The Sligo Formation in Texas is an Early Cretaceous subsurface carbonate sequence representing the upper part of a transgressive cycle. The Sligo carbonates attain a maximum thickness of 305 m at the ancestral shelf edge where the sequence consists of rudistid boundstones and grainstones at depths of 4,570 m.
Porosity and permeability within the Sligo are controlled by the abundance of radiaxial fibrous calcite cement and/or coarse equant-calcite-spar cement. Other cements recognizable in thin section are meniscus calcite and clear euhedral dolomite. The equant calcite spar has an average of δ18O relative to PDB of −1.92 and δ13C of 2.80. The radiaxial fibrous calcite has average δ18O of −1.77 and δ13C of 1.61. The average wholerock values are δ18O of −1.52 and δ13C of 2.61. The similarity between these values suggests isotopic homogenization due to diagenesis; however, the equant-calcite spar has a range in δ18O of −4.98 to 0.29 indicating deposition by meteoric waters. The radiaxial fibrous-calcite cement has a narrow range in δ18O of −2.10 to −1.70 consistent with an origin as an early marine replacement cement.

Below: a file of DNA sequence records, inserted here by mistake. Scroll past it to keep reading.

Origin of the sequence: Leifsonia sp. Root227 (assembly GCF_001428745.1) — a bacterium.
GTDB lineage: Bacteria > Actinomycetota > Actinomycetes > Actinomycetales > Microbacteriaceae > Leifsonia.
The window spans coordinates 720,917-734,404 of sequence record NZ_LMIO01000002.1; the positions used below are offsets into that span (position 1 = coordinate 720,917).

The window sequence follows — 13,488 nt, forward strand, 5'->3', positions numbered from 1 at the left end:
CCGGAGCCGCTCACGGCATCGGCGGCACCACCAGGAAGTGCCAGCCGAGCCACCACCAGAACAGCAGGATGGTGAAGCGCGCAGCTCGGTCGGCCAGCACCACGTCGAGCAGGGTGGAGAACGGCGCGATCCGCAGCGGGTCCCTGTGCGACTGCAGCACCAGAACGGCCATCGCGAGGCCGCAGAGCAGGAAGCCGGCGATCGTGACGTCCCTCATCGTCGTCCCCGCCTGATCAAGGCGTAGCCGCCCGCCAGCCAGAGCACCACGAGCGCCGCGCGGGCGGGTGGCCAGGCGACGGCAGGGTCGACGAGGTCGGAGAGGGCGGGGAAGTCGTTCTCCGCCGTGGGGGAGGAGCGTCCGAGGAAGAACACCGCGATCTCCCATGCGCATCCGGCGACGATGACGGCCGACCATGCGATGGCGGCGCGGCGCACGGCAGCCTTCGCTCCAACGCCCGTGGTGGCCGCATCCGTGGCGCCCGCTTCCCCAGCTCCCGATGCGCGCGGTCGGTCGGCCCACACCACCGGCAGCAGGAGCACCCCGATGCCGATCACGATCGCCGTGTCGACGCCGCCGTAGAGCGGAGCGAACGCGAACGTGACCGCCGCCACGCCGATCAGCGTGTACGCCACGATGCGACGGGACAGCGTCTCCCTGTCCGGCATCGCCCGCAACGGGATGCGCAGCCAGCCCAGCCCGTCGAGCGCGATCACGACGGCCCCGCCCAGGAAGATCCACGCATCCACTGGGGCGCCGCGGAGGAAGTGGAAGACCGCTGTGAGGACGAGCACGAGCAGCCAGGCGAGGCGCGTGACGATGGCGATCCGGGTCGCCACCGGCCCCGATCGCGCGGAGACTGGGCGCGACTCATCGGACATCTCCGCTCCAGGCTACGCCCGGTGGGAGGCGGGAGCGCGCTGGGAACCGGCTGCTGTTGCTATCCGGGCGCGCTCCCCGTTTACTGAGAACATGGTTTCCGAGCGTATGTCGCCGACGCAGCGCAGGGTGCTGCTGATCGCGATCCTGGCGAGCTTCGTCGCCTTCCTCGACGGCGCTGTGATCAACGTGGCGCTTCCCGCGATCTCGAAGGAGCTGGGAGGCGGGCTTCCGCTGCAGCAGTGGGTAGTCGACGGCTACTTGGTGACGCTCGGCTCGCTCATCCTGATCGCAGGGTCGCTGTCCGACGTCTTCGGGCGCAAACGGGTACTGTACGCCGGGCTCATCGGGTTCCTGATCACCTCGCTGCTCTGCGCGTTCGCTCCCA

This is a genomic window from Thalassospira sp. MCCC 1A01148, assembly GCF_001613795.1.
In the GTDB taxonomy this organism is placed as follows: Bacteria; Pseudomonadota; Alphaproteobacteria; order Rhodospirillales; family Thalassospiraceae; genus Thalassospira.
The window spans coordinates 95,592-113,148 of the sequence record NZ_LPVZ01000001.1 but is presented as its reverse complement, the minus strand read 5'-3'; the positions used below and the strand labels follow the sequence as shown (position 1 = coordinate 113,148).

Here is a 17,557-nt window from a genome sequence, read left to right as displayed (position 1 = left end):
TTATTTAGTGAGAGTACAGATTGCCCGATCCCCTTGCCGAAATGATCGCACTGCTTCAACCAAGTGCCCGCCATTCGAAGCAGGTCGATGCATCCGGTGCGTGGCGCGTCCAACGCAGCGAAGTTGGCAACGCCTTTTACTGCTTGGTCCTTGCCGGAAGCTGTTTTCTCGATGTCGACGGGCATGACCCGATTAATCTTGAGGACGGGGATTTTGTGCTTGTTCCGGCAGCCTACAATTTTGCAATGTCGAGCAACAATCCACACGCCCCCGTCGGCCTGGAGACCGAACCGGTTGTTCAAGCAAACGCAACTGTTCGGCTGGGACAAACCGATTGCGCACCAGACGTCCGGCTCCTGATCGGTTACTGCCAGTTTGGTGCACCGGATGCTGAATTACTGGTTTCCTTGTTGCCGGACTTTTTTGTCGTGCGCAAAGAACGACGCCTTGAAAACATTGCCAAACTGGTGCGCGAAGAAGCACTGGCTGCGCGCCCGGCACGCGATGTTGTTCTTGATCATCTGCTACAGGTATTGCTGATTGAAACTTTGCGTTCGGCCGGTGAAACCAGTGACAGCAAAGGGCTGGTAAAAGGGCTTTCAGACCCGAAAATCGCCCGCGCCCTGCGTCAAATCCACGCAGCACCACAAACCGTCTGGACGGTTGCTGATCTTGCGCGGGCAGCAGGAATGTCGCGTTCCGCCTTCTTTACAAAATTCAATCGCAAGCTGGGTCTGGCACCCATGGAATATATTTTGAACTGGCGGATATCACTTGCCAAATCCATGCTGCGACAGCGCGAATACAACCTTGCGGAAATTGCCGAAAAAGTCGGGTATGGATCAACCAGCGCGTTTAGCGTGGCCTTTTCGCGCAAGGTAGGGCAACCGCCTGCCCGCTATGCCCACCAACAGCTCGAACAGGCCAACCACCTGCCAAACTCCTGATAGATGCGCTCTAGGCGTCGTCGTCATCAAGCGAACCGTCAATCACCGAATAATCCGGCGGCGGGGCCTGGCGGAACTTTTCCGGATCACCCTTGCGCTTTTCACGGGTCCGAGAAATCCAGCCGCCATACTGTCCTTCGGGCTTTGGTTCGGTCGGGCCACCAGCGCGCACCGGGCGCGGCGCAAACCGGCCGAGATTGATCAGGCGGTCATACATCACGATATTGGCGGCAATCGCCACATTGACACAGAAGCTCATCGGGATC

Intriguing correlations exist between modal abundances of cement types and their δ18O and δ13C values. These data provide important constraints for models predicting porosity and permeability evolution during carbonate diagenesis and have important implications for hydrocarbon exploration strategies.